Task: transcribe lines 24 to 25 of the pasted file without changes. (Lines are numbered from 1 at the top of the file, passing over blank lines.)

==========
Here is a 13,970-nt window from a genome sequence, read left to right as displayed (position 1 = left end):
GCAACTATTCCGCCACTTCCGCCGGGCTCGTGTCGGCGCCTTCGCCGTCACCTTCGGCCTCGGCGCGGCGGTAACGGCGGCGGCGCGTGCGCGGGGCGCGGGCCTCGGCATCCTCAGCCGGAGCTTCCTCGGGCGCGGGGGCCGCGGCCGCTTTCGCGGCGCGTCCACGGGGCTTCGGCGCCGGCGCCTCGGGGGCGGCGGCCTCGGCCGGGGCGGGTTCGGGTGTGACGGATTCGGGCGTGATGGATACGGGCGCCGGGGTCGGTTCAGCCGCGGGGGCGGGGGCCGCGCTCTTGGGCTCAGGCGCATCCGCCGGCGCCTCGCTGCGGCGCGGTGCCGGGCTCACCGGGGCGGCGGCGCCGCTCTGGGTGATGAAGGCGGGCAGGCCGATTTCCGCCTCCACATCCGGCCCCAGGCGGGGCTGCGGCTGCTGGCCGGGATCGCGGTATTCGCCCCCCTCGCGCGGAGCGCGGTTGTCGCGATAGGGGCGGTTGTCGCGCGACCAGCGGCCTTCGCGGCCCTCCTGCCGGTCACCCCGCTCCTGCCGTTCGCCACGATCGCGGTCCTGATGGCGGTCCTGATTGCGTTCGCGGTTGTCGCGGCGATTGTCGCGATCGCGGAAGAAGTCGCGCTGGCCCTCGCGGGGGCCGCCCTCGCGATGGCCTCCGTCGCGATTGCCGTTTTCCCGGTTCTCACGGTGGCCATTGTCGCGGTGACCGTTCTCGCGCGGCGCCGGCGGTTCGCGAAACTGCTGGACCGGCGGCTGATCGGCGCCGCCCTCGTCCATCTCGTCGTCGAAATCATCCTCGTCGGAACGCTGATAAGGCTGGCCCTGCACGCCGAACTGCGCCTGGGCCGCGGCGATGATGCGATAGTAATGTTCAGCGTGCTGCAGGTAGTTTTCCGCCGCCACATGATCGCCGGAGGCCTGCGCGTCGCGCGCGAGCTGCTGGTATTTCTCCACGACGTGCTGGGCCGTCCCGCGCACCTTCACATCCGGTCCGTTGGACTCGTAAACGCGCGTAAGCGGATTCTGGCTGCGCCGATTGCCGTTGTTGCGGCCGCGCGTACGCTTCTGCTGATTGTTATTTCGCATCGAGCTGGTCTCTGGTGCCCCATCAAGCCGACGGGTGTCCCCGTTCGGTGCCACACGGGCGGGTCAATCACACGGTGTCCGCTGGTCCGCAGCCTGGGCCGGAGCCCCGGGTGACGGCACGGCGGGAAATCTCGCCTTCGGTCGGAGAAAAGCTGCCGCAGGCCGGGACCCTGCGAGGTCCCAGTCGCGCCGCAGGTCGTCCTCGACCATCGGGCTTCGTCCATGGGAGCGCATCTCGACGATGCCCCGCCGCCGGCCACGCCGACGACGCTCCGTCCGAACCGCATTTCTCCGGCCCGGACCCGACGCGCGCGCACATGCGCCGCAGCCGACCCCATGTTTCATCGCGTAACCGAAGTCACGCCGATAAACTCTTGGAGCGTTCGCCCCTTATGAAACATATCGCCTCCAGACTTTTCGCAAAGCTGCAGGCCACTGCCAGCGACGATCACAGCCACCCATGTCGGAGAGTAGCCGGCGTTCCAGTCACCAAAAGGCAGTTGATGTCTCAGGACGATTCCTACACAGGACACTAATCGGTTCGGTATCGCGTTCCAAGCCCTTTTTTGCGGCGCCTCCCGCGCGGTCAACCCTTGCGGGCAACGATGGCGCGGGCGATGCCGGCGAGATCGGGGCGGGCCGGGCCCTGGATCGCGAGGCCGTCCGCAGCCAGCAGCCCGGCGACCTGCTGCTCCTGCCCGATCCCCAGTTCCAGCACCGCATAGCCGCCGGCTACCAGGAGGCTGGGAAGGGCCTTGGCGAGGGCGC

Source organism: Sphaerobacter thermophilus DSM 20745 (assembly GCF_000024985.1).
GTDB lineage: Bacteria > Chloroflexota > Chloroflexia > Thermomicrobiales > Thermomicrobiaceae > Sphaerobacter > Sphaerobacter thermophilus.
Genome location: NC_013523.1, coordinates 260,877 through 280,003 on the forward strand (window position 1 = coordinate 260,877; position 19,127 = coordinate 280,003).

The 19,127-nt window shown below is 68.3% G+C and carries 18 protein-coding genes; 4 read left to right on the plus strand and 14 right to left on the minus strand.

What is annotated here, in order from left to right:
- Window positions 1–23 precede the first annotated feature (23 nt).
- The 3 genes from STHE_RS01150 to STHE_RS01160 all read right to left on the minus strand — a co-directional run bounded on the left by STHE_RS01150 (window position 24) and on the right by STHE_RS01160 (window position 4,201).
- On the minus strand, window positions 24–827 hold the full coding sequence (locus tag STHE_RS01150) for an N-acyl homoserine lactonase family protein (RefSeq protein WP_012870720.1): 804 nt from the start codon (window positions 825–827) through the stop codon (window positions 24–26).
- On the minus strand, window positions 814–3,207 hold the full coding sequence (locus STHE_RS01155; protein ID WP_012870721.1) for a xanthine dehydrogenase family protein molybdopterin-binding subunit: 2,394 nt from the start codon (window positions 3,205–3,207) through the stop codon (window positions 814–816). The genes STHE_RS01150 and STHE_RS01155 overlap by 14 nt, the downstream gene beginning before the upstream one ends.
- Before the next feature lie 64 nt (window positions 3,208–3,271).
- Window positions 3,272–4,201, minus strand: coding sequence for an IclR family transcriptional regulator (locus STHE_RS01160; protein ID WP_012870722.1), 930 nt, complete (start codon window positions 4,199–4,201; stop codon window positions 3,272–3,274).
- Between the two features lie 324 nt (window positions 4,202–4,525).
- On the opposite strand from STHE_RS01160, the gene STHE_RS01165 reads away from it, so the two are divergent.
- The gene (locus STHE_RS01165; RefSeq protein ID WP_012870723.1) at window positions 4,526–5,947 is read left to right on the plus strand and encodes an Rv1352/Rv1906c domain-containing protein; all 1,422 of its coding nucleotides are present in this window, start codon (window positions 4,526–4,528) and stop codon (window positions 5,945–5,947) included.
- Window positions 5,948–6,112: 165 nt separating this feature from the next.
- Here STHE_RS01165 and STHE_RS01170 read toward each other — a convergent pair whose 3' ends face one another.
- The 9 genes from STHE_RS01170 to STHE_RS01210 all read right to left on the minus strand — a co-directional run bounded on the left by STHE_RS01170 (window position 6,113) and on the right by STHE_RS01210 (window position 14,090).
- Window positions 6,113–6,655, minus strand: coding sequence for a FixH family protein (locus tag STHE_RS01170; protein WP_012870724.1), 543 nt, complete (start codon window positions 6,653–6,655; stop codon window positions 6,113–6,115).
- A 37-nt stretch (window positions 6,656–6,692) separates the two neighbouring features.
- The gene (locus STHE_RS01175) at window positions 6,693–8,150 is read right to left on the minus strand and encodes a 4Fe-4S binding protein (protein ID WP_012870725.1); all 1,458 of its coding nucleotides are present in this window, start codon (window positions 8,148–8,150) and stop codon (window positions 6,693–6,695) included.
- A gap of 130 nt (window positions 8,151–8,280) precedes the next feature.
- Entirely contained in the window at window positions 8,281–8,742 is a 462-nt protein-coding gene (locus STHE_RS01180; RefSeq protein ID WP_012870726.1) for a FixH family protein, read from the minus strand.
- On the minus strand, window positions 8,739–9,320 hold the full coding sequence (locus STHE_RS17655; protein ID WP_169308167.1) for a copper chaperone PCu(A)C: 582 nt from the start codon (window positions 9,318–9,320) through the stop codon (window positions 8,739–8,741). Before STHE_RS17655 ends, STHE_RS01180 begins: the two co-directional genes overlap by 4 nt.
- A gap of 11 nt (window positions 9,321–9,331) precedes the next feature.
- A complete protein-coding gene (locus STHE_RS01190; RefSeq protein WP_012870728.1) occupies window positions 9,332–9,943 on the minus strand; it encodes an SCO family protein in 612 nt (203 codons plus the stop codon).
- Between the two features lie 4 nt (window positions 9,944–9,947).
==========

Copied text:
- Entirely contained in the window at window positions 8,281–8,742 is a 462-nt protein-coding gene (locus STHE_RS01180; RefSeq protein ID WP_012870726.1) for a FixH family protein, read from the minus strand.
- On the minus strand, window positions 8,739–9,320 hold the full coding sequence (locus STHE_RS17655; protein ID WP_169308167.1) for a copper chaperone PCu(A)C: 582 nt from the start codon (window positions 9,318–9,320) through the stop codon (window positions 8,739–8,741). Before STHE_RS17655 ends, STHE_RS01180 begins: the two co-directional genes overlap by 4 nt.